Tick. Tock. Tick. Tock. Birds made their rounds around the clock. Tick. Tock. Tick. Tock. You awaken from a brief sleep. The clock shows 3:15 AM. You hear HE yelling, obscenities again. Tick. Tock. Tick. Tock. It’s way too early for this, HE must have stayed awake through the night again. Tick. Tock. Tick. Tock. You can hear HER running up the stairs, her muffled pleads overshadowed by HE’s fit of rage. You hear the faint sound of glass breaking, the sound becoming more clearer with every step you take towards your bedroom door. Tick. Tock. Tick. Tock. Your grandfather’s clock seems to stop in the moment of time. You wish it all would stop. You wish your dad was still here. Your real dad. The dad you’ve never known, he died protecting the country… a single gunshot wound to the heart, the obituary read. So senseless, and short, that damn obituary. All he did for our country, and all the favors he did for people he thought were his friends, no one even bothered to show up. No one, except my mother and I. Holding HER hand, I did not yet understand that when I lost him, I lost HER too. Now he’s buried in a vat of dirt in the ground. I was three when it happened. I recollect a man in a bright blue suit, knocking on the door and giving HER a letter. I remember her tearing the crease, to a single piece of parchment paper reading over it with her trembling fingers, and then falling to the ground. I remember HER being hysterical. HER was pregnant with my baby sisters at the time, as she rolled on the floor, a carticuare of her own body. I could not help but giggle, for I could not understand what was happening. It was then that my mother shooed the men out the door and then ran up our spiral staircase and locked herself in her room. I could remember it was days of isolation for I fed myself with what was in the pantry, and when I had eaten the last piece of bread, I walked towards the nearest house I could find with my stuffed bear in hand, knocked on the door and asked if I could have something to eat. I remember the sound of flashing lights, the blue and red sirens seemed like they were dancing in my eyes. The men in suits came and took her from me. I was just five years old. Just a few years ago, when I was old enough to understand, I learned that she had tried to kill herself the first night she was stolen from me.
If you're anything like me, you've heard "you've got such an old soul" since you were old enough to hold a conversation.
I’m ready to go in. I dip my toes first, then I let my body slowly sink in the cold water of August. I find myself floating gently while the water is dancing around my neck. I was absorbing the heavy smell of the lake, invading my soul with appeasement. I was thankful for the silence of the water: the seal of the confessional.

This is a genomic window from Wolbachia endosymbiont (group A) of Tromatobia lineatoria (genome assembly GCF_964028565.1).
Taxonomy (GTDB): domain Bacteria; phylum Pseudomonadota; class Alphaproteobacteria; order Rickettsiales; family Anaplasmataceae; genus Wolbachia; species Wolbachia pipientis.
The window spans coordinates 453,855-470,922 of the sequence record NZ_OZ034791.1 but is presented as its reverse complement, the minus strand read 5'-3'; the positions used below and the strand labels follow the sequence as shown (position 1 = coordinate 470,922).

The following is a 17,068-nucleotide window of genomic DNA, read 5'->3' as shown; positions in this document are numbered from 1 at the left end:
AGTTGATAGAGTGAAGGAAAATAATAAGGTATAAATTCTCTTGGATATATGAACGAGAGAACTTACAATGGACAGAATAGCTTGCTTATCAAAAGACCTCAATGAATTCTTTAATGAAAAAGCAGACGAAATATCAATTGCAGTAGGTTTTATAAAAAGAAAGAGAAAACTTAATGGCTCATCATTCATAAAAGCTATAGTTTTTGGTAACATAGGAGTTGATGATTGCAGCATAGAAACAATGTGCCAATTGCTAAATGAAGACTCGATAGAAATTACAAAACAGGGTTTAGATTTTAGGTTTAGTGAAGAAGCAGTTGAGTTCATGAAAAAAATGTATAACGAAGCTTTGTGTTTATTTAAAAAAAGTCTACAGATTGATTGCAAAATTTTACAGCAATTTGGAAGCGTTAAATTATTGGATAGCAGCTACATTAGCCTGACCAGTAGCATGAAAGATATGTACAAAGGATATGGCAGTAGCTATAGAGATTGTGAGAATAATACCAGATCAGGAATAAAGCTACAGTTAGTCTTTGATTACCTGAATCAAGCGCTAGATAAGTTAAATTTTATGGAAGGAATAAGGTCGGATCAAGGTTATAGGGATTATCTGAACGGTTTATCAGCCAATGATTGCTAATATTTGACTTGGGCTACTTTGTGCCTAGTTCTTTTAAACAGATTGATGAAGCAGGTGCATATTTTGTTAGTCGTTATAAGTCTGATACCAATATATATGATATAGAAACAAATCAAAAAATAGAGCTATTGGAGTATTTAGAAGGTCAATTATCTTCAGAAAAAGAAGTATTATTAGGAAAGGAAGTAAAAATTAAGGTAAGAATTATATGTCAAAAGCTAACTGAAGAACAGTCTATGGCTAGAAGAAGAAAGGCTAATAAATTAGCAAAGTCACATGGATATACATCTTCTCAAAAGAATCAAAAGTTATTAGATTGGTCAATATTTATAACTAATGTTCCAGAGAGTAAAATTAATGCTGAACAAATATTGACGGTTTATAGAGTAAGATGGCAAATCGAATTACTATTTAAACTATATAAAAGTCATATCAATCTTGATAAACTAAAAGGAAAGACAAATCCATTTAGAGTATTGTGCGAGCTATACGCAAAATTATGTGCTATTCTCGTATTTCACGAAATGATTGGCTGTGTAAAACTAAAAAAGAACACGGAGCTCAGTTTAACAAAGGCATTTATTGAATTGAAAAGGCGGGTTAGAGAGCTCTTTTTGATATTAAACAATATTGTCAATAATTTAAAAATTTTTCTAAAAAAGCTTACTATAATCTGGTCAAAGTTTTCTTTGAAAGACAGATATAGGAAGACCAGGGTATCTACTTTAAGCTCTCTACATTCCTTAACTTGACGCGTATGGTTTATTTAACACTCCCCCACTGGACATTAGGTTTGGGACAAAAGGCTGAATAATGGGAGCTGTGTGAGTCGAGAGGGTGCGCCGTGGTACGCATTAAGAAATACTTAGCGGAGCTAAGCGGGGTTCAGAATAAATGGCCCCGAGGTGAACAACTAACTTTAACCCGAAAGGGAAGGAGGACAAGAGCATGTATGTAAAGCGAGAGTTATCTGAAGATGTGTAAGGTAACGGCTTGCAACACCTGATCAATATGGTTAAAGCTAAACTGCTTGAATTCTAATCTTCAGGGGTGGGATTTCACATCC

For the sake of having a dictionary definition: Post-Traumatic Stress Disorder (PTSD) is a psychological reaction that occurs after an extremely stressful event. Some of the common symptoms are recurring memories, anxiety, feeling afraid even in the absence of danger and/or nightmares.
Acceptance is the phase that takes the most effort. And by that I mean, you've really got to work at it. It doesn't come naturally. For me, the acceptance came when I finally had to name my experience. That was the single step that started the journey. Saying it that single time emboldened me to take action over what I could do in the aftermath.
My name is Jodi-Lynn and this is my story.
Today I am a week away from the anniversary of my assault. I’ve spent the majority of this month quietly reflecting on what happened to me and what has transpired in the twelve months since. I’ve found my brain in a place that I would describe as “trama adjacent”—I am not reeling in the out-of-control trauma brain I once was, but that place seems much more tangible to me now than it has in months. I know that seems difficult to understand if you haven’t experienced this, so let’s take it back to the beginning.
There are many situations when someone has been through something, and as they are telling their story someone goes, 'well, I would’ve done this, or it couldn’t have been me, etc...' Although it doesn’t seem offense as it’s coming out the person’s mouth, it very much is, depending on the situation, especially when it’s something traumatic. Since the age of six to 14, I went through years of sexual, physical, emotional, and verbal abuse. A lot of the things I have been through are horrific and I wouldn’t wish these things on my worst enemy.
Right after an accident, your most pressing concerns are usually related to the health and safety of everyone involved, dealing with the medical insurance companies, and worrying about how the accident will affect you financially. Once you’ve secured your Toronto injury lawyer to help with the financial aspects, you’ll need to begin collecting all receipts for medical bills related to the accident. People don’t always realize in the early stages that they might benefit from speaking with a counselor or therapist until much later, when the claim is settled, and the time to submit medical expense reimbursement requests has passed.
When you suffer a life-changing accident, you’ll begin to notice some changes. Not only will you need to recover from whatever physical injury you have suffered, but you’ll need to recover mentally and emotionally, as well. You may begin to notice some personality and behavior changes after you experience an accident.
Revisiting trauma can be an important step in healing, but is it really necessary to heal?